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A cyclist makes his way along a path beside the Rideau Canal Skate Way in Ottawa on Monday, January 5, 2015. Within the last 24 hours the nation's capital has gone from freezing rain and above zero temperatures into a deep freeze and frostbite warnings.Sean Kilpatrick

Treacherous freezing rain, snow and power outages are greeting Canadians in multiple provinces on Monday, after an Arctic air mass sent parts of Ontario and the Prairies into a deep freeze over the weekend.

Here's what's happened so far, and what to expect:

  • Atlantic Canada: Environment Canada has warned of extreme cold in parts of New Brunswick, while St. John’s is bracing against potentially damaging strong winds.
  • Quebec: Thousands were still without power in Quebec on Monday after freezing rain in the Montreal area left as many as 150,000 people in the dark on Sunday.
  • Ontario: Southern Ontario residents can expect a “deep freeze” as the work week begins, with temperatures plunging to -20 C in some parts, Environment Canada says.
  • Prairies: Extreme cold warnings were in effect in parts of Alberta and southern Manitoba, including Winnipeg, where wind chills were predicted at -40 or even lower.
  • B.C.: British Columbians faced slippery driving conditions, power outages and higher avalanche risks on Monday after a Pacific storm dumped snow and freezing rain on much of the province over the weekend.

Check Environment Canada's public weather alerts for your region

ONTARIO: PREPARE FOR A DEEP FREEZE

Torontonians were in for the coldest weather so far this winter, Environment Canada said Monday morning – and the week ahead may offer more of the same.

Environment Canada has also placed a stretch of the province from the Grey-Bruce area to east of Ottawa under freezing rain and winter storm warnings.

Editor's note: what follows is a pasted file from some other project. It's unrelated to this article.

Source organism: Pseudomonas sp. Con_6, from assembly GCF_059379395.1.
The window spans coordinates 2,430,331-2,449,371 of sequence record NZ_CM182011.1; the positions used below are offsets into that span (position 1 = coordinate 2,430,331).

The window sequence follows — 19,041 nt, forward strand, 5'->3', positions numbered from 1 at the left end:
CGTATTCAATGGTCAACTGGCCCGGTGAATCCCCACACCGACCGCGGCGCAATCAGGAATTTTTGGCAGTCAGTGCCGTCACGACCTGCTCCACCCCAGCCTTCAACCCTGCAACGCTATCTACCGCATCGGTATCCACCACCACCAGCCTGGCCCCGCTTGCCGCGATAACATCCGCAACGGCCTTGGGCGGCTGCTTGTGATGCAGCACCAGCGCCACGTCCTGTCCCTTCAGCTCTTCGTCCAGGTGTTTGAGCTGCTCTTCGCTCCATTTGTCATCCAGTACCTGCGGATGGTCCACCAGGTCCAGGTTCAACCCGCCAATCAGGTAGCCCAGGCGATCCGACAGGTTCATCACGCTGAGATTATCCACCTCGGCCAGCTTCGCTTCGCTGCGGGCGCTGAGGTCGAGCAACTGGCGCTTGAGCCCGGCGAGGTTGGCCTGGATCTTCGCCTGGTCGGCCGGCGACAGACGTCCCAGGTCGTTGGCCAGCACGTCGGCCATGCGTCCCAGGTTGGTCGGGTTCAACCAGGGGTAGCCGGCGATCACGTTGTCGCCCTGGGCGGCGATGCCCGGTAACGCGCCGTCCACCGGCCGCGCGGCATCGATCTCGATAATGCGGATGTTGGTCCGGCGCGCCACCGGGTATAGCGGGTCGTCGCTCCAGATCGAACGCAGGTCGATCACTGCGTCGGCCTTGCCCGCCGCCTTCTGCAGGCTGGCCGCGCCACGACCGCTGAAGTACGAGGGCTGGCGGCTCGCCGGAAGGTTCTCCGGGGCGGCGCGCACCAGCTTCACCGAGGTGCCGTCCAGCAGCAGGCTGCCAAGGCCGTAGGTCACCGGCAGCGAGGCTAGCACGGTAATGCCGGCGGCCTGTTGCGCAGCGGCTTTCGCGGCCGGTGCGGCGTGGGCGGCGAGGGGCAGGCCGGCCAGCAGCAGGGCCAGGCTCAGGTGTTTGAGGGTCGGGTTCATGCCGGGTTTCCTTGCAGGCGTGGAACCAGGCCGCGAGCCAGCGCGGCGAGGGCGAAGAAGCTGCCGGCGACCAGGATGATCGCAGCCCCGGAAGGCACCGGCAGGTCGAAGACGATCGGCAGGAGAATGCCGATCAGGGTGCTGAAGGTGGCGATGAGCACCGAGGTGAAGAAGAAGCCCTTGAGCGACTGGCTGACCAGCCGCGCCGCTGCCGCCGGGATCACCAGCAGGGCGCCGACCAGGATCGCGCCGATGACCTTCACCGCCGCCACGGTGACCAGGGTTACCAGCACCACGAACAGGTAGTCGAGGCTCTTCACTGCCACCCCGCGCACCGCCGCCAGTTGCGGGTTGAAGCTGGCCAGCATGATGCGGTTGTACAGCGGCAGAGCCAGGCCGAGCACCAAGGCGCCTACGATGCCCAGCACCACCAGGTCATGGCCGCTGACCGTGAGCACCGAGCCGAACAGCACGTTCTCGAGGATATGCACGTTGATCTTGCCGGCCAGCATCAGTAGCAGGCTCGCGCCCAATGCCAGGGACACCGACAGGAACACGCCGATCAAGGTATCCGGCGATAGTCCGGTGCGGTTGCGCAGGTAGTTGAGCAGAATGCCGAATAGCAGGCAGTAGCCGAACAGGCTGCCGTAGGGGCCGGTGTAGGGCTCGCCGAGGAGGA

Hamilton issued a cold alert effective Sunday night.

B.C.: SNOWFALL AND SLIPPERY STREETS

Snow and freezing rain dumped on British Columbia by a winter storm is continuing to wreak havoc across the province.

Environment Canada has issued about two dozen weather warnings, and the provincial government's DriveBC website is advising drivers about a high avalanche hazard in the southeast.

Crews are working on a 33.7-kilometre stretch of Highway 1 near Revelstoke that was closed overnight because of avalanche risk. The hazard also closed two separate stretches of Highway 13 near Trout Lake and Meadow Creek, and a 27-kilometre stretch of Highway 3 west of Creston.

Meanwhile, BC Hydro is in the process of restoring power to thousands of customers, including more than 10,000 who were experiencing outages in the Lower Mainland and the Sunshine Coast.

QUEBEC: SNOW, THEN FREEZING RAIN

Hydro-Quebec said 2,012 households remained without power as of 2:30 p.m. Monday, after power outages caused by freezing rain the night before.

Many roads and sidewalks throughout the province remain treacherous, while there is still considerable ice buildup on tree branches and power lines.

The snow and freezing rain also caused problems on the roads, with Quebec Provincial Police reporting at least 100 accidents in areas it patrols. A young woman was killed in one of the accidents in the eastern Quebec community of Trois-Pistoles.